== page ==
Hulu snags deal to pick up movies jettisoned by Netflix

A new deal with Epix will bring more films to Hulu, an area where the video streaming site has failed to keep up with Netflix and Amazon Prime.

Lance Whitney Contributing Writer
Lance Whitney is a freelance technology writer and trainer and a former IT professional. He's written for Time, CNET, PCMag, and several other publications. He's the author of two tech books--one on Windows and another on LinkedIn.
Lance Whitney
2 min read

Hulu is trying to beef up its movie lineup courtesy of a new deal with Epix.

Joan E. Solsman/CNET

Hulu has taken what Neflix has given away.

On Sunday, Netflix announced that it would not renew its movie licensing agreement with Epix -- a joint venture between film studios Paramount Pictures, Metro-Goldwyn-Mayer and Lionsgate -- when the present contract expires at the end of September. The deal had given Netflix access to such films as "The Wolf of Wall Street," "Star Trek Into Darkness," "World War Z" and "The Hunger Games." Epix films are available through other sources, though, and Netflix stated that it wanted to focus more on content exclusive to its own service.

But Hulu doesn't seem to have any such qualms. The $7.99-per-month streaming site revealed on Sunday that it had signed a multi-year deal with Epix to offer its large lineup of motion pictures. Starting October 1, Hulu will show new releases from Epix, including the aforementioned movies as well as "Mission: Impossible Rogue Nation," "Interstellar," "Selma" and "The SpongeBob Movie: Sponge Out of Water."

Hulu has typically focused more on TV shows than motion pictures. The site carries a large variety of past and present TV shows, many of which are available in all their seasons. However, its range of movies is limited. Film aficionados will find silent movies and foreign releases. But current American movies and classic films are in short supply. The deal with Epix will give Hulu access to not only recent films but also notable films series such as James Bond, Rocky, Star Trek, Beverly Hills Cop and Friday the Thirteenth. That could give Hulu more of an edge in competing with Netflix and Amazon Prime, both of which offer a larger lineup of motion pictures.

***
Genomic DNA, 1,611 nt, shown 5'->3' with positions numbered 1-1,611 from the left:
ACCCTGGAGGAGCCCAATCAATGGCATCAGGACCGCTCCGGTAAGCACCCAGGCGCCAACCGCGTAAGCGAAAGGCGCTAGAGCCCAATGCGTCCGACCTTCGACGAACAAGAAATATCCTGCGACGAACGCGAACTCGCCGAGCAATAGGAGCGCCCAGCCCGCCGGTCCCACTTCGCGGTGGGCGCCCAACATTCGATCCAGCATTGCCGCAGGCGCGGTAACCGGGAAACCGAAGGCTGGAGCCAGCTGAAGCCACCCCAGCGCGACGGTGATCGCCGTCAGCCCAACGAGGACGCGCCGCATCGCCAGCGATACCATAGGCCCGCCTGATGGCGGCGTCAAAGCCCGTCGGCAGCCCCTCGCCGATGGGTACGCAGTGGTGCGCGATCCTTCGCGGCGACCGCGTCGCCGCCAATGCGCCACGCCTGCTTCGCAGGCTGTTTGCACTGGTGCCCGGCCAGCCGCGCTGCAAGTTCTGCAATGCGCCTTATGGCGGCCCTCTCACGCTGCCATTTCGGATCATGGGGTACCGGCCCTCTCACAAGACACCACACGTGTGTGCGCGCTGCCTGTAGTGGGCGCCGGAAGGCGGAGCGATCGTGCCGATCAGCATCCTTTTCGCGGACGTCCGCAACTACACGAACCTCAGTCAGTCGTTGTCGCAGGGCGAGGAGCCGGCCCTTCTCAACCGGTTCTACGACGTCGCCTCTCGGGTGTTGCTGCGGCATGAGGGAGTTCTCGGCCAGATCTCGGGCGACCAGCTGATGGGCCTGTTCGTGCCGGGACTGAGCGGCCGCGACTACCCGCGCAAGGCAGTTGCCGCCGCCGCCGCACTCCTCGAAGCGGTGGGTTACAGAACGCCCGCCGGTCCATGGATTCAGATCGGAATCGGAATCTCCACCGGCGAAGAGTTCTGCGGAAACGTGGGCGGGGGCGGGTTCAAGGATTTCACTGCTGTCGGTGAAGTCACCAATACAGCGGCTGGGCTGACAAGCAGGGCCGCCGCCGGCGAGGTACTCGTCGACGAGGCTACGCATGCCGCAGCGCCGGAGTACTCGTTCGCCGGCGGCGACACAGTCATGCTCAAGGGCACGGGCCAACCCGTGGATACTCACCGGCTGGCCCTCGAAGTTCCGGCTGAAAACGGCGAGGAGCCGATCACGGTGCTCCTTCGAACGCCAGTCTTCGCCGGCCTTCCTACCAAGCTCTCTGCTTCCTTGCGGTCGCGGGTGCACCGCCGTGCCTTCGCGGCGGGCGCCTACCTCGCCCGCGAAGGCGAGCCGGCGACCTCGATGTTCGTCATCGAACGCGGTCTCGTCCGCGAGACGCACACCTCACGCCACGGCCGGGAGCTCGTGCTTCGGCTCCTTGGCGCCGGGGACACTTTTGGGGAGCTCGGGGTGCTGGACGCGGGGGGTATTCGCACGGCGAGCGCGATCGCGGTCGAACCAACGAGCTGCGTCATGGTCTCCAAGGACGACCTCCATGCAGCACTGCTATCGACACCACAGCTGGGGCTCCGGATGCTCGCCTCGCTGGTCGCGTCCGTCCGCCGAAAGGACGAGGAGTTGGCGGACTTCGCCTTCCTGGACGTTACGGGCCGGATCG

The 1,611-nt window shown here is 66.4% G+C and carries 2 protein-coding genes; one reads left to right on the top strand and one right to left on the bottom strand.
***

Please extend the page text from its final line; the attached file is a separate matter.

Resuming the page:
"Hulu already offers some of the best and biggest titles in television programming, but our subscribers have been asking us for more, and more recent, big movies," Hulu's Senior Vice President of Content Craig Erwich said in a statement. "We listened. Through this new deal with Epix, we are proud to now be able to offer a huge selection of the biggest blockbusters and premium films. This is a landmark deal for Hulu and it marks a huge expansion for our offering of premium programming."

Hulu has already been striving to offer more content for movie fans. In June, the company cooked up a bundle in which it combines its own subscription plan with an online Showtime membership for $17 a month. That deal gives Hulu subscribers access to Showtime series, sports events, documentaries and movies.

The new deal will allow Hulu to offer new hit titles, library films and original programs from Epix each year, meaning thousands of new releases and classic films to subscribers. All new releases and original programs will become available to Hulu subscribers 90 days after they debut on traditional pay TV.